As we reflect on the themes from National Patient Safety Awareness Week, it seems appropriate that we end the work week on an important and relevant topic to most US hospitals: device alarms. The frequency and number of alarms cause a sensory overload condition described as “alarm fatigue”: a desensitization to alarms created by the overwhelming number of alarms, many of which are nuisance or non-actionable alarms. In fact, alarm fatigue has been cited as the leading cause of sentinel events according to The Joint Commission, AAMI Foundation and other organizations. Hospitals still struggle to meet the 2014 and 2016 National Patient Goals to improve the management of those alarms.
As hospitals continue to automate vital sign documentation, they have begun to explore the universe of medical device data. And they are discovering that the near real-time use of a combination of physiologic data, therapeutic device settings, and alarm information can yield powerful innovations to patient safety; like alarm management. To that end, many institutions are implementing initiatives to address alarm fatigue through the use of Alarm Management Systems (AMS).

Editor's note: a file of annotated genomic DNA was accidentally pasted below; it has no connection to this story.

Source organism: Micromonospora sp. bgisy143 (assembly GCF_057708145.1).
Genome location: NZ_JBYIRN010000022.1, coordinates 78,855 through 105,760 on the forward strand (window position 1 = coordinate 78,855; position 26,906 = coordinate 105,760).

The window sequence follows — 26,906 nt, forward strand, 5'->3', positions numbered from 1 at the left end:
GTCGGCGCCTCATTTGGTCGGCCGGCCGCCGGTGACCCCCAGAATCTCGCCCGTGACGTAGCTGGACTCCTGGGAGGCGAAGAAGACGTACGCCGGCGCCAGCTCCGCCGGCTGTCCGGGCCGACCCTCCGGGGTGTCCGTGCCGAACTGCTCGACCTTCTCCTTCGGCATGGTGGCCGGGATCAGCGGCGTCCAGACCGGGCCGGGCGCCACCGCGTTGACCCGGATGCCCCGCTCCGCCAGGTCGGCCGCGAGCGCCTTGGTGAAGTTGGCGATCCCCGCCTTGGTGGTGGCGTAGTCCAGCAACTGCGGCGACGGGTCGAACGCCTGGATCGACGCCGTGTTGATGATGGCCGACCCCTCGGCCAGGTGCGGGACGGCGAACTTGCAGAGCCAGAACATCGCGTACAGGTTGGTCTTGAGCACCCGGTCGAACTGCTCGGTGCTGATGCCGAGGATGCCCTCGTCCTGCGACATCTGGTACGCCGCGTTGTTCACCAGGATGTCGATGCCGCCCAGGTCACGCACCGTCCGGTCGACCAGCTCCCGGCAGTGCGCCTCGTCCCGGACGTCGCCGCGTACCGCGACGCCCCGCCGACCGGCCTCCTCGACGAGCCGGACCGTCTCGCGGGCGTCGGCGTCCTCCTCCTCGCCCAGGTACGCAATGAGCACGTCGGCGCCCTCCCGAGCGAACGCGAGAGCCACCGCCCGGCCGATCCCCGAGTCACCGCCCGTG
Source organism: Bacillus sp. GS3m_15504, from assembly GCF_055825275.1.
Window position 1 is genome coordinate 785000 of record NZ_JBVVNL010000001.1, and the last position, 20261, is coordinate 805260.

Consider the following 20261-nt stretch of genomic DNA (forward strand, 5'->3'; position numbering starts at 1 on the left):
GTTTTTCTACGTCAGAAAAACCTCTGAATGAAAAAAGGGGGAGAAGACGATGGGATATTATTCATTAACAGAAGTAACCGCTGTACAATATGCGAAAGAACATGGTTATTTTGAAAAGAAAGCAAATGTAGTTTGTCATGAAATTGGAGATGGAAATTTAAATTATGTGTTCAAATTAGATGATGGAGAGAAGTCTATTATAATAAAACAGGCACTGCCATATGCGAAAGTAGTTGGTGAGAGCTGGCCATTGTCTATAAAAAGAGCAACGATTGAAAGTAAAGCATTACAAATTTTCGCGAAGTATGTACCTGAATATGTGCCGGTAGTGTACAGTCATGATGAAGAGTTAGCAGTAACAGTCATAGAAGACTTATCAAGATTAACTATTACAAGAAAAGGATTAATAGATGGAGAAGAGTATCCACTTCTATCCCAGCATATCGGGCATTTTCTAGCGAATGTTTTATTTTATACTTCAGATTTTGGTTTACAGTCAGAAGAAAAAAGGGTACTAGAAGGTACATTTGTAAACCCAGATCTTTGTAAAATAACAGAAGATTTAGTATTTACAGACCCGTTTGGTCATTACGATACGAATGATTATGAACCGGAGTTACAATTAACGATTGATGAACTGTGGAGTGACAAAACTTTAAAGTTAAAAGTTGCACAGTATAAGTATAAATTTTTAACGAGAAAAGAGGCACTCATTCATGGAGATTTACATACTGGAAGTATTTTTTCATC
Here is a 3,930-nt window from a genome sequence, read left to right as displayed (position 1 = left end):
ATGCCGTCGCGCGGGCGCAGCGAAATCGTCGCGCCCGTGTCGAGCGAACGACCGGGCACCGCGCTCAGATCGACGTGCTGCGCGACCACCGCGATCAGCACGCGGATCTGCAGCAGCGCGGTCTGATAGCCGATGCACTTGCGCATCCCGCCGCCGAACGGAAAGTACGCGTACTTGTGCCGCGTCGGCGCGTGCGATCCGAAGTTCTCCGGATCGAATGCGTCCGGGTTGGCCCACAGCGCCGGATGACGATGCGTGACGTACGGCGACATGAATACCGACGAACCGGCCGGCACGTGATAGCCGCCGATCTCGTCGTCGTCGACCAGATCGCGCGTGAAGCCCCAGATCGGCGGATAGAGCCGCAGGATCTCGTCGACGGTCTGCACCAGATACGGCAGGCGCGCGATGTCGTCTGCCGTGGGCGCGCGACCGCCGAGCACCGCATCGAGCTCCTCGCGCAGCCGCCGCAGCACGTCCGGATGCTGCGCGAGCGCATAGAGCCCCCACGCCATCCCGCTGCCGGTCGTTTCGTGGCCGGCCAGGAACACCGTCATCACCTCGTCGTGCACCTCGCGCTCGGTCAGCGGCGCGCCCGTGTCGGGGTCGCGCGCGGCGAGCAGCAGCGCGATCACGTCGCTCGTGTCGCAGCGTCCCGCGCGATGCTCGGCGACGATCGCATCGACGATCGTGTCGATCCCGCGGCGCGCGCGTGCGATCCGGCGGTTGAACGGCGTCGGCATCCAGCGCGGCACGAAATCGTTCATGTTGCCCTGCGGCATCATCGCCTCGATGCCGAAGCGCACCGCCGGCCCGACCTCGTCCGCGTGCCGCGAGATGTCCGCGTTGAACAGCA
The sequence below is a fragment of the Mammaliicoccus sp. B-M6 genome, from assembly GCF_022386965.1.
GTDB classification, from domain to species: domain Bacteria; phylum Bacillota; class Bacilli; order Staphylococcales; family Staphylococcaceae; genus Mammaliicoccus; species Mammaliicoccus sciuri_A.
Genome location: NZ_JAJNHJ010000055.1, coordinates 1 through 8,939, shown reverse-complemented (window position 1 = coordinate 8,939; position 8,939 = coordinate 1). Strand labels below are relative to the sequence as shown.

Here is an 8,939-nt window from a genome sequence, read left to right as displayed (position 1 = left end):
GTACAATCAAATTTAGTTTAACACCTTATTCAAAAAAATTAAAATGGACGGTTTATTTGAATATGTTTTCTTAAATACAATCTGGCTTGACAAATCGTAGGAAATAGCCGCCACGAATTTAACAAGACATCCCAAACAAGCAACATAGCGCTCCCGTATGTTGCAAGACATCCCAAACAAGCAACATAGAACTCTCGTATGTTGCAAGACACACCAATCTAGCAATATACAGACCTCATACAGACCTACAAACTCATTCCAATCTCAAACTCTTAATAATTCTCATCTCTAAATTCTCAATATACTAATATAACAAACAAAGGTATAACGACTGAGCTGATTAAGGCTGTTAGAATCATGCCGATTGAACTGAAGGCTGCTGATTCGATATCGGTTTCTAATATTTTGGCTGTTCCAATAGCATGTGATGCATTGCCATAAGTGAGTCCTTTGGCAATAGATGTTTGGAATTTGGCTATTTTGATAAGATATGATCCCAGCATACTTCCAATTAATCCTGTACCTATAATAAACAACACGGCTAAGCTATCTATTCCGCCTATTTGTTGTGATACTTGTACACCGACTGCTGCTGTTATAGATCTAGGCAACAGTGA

AMS’s are a perfect example of the power of medical device data to detect not only when an alarm condition has occurred, but also route the alarm, along with other relevant data, to the AMS for action. The AMS, in turn, can alert the clinician about pertinent events through notifications to smartphones or other communication devices. All that’s required is access to the medical device data to drive these applications.
This is where a Medical Device Information System (MDIS), like Capsule’s SmartLinx MDIS, the product of an emerging technology, plays a key role in providing timely alarm and device data to any AMS. SmartLinx normalizes data to ensure consistent labeling of alarm conditions across devices and manufacturers. Additionally, it ensures proper context is associated with the alarm, such as device type and patient / location information and then sends that data the AMS. This ability to timely communicate the full range of device data surrounding an alarm enables a healthcare IT system to interpret the alarm in a clinical context and prioritize clinician alerts—if an alert is, in fact, required. Just as important, it’s another example of the power of medical device data to help improve the delivery of patient care.
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